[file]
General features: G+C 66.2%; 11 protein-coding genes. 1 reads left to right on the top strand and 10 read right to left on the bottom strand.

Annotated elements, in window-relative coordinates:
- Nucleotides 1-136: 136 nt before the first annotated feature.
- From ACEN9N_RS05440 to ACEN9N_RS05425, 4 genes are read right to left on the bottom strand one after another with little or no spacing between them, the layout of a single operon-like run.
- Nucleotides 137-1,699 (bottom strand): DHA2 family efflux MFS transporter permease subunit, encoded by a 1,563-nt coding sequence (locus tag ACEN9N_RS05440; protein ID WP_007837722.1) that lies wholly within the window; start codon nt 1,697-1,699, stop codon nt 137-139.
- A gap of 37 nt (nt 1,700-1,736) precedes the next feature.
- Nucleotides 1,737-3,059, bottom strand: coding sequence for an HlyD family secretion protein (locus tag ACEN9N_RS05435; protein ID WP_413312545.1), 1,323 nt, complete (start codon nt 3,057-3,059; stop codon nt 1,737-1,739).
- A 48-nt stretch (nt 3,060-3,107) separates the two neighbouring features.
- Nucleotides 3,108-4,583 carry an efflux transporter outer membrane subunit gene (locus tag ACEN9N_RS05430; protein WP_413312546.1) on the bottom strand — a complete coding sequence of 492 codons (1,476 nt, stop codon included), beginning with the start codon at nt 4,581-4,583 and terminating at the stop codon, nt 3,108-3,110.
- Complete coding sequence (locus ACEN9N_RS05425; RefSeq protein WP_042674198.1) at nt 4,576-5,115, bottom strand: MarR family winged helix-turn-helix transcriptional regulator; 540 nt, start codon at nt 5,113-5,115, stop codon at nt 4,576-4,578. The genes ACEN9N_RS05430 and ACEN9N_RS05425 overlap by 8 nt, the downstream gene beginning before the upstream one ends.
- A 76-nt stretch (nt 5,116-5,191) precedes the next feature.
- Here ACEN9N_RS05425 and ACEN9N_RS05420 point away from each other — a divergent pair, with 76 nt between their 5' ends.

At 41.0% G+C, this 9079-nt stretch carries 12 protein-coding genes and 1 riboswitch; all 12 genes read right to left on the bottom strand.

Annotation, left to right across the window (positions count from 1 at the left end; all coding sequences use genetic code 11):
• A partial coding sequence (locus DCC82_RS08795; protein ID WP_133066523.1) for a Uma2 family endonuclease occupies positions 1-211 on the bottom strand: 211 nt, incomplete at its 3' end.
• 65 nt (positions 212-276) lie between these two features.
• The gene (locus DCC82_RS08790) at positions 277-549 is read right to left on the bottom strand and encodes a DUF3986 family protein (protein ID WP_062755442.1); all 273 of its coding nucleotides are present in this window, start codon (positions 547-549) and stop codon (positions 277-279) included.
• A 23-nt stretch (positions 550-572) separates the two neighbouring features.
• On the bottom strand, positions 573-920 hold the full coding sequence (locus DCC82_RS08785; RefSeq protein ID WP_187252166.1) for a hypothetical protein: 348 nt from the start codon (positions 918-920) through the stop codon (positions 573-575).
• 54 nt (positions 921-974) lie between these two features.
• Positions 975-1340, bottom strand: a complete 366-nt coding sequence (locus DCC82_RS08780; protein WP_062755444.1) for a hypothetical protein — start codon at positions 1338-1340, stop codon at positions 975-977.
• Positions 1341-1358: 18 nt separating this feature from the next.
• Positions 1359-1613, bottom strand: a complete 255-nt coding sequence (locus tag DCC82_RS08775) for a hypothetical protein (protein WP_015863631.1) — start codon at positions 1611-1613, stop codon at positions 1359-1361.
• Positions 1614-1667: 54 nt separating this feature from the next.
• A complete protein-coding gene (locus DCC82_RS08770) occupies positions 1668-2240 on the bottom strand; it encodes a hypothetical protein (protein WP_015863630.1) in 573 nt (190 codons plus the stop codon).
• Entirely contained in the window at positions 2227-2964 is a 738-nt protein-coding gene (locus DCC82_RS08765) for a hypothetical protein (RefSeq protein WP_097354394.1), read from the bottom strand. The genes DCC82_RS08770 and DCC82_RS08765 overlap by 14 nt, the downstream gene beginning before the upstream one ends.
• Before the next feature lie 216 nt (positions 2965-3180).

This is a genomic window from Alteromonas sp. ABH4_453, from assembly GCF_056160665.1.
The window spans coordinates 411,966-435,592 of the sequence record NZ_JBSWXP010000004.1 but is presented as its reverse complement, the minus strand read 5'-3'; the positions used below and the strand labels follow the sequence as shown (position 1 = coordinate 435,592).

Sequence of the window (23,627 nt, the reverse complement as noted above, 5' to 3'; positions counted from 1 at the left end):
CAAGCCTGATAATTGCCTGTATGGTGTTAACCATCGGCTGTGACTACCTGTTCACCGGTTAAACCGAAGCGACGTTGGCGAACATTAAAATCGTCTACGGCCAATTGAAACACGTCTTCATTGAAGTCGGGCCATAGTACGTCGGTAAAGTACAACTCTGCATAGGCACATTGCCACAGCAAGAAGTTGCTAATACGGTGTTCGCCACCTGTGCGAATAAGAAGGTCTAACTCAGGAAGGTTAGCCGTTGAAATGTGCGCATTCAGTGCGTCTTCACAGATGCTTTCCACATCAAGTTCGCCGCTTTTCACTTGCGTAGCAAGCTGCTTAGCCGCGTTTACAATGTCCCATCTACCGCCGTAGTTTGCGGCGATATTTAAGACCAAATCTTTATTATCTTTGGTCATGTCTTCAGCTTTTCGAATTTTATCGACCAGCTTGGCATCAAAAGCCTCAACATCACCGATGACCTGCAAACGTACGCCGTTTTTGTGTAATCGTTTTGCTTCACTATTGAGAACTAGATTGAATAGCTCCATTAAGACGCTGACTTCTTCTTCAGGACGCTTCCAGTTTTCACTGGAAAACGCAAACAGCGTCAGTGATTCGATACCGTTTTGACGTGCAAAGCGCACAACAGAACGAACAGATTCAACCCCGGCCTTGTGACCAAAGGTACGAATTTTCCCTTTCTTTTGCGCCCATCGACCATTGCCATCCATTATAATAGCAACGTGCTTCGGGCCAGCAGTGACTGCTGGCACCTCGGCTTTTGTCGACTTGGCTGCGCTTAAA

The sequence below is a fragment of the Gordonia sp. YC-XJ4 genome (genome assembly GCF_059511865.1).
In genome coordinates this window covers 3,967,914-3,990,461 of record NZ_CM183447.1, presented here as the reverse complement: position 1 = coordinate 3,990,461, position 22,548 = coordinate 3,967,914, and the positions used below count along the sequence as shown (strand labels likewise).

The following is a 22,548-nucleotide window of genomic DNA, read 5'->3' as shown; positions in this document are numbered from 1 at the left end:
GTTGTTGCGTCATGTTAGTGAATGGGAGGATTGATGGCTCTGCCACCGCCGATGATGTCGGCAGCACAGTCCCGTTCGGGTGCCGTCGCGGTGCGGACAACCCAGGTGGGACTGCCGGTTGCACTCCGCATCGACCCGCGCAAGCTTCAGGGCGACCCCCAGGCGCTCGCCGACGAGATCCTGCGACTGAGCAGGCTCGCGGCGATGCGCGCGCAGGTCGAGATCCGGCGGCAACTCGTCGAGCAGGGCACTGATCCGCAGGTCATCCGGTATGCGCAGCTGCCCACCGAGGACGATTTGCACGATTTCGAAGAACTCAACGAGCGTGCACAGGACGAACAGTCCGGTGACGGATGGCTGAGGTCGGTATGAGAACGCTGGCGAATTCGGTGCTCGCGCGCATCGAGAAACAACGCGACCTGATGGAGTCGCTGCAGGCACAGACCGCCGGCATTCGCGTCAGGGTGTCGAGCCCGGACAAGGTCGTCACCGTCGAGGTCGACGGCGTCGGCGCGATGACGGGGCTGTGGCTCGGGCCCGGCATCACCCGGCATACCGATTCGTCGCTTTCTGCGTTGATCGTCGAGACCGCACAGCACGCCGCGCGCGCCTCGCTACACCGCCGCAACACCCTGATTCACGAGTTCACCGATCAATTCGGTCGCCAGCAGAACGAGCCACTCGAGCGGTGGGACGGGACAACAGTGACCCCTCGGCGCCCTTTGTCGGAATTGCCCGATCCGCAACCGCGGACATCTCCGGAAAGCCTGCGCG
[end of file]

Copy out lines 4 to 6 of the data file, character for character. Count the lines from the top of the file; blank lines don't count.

- From ACEN9N_RS05440 to ACEN9N_RS05425, 4 genes are read right to left on the bottom strand one after another with little or no spacing between them, the layout of a single operon-like run.
- Nucleotides 137-1,699 (bottom strand): DHA2 family efflux MFS transporter permease subunit, encoded by a 1,563-nt coding sequence (locus tag ACEN9N_RS05440; protein ID WP_007837722.1) that lies wholly within the window; start codon nt 1,697-1,699, stop codon nt 137-139.
- A gap of 37 nt (nt 1,700-1,736) precedes the next feature.